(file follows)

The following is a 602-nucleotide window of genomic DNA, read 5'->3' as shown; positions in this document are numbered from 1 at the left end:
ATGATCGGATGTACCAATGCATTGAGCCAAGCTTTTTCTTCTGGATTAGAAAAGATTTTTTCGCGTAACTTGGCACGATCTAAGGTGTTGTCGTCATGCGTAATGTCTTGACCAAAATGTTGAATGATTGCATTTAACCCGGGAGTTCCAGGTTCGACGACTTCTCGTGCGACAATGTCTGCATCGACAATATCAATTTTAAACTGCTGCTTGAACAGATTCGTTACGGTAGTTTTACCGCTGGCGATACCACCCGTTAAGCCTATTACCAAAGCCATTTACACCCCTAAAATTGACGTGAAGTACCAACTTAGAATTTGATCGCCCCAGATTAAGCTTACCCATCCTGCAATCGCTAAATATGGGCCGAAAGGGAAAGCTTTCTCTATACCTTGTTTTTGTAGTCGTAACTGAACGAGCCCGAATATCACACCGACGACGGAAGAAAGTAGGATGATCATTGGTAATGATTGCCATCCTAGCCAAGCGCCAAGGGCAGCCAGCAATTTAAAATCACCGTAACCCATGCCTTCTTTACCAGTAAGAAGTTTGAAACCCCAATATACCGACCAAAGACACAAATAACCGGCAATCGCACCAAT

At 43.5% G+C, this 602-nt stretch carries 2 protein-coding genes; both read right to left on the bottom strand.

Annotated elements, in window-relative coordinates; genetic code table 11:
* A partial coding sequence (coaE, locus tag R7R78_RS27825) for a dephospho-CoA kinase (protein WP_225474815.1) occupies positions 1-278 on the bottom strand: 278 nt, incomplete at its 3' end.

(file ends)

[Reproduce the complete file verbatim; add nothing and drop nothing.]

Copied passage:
The following is a 602-nucleotide window of genomic DNA, read 5'->3' as shown; positions in this document are numbered from 1 at the left end:
ATGATCGGATGTACCAATGCATTGAGCCAAGCTTTTTCTTCTGGATTAGAAAAGATTTTTTCGCGTAACTTGGCACGATCTAAGGTGTTGTCGTCATGCGTAATGTCTTGACCAAAATGTTGAATGATTGCATTTAACCCGGGAGTTCCAGGTTCGACGACTTCTCGTGCGACAATGTCTGCATCGACAATATCAATTTTAAACTGCTGCTTGAACAGATTCGTTACGGTAGTTTTACCGCTGGCGATACCACCCGTTAAGCCTATTACCAAAGCCATTTACACCCCTAAAATTGACGTGAAGTACCAACTTAGAATTTGATCGCCCCAGATTAAGCTTACCCATCCTGCAATCGCTAAATATGGGCCGAAAGGGAAAGCTTTCTCTATACCTTGTTTTTGTAGTCGTAACTGAACGAGCCCGAATATCACACCGACGACGGAAGAAAGTAGGATGATCATTGGTAATGATTGCCATCCTAGCCAAGCGCCAAGGGCAGCCAGCAATTTAAAATCACCGTAACCCATGCCTTCTTTACCAGTAAGAAGTTTGAAACCCCAATATACCGACCAAAGACACAAATAACCGGCAATCGCACCAAT

At 43.5% G+C, this 602-nt stretch carries 2 protein-coding genes; both read right to left on the bottom strand.

Annotated elements, in window-relative coordinates; genetic code table 11:
* A partial coding sequence (coaE, locus tag R7R78_RS27825) for a dephospho-CoA kinase (protein WP_225474815.1) occupies positions 1-278 on the bottom strand: 278 nt, incomplete at its 3' end.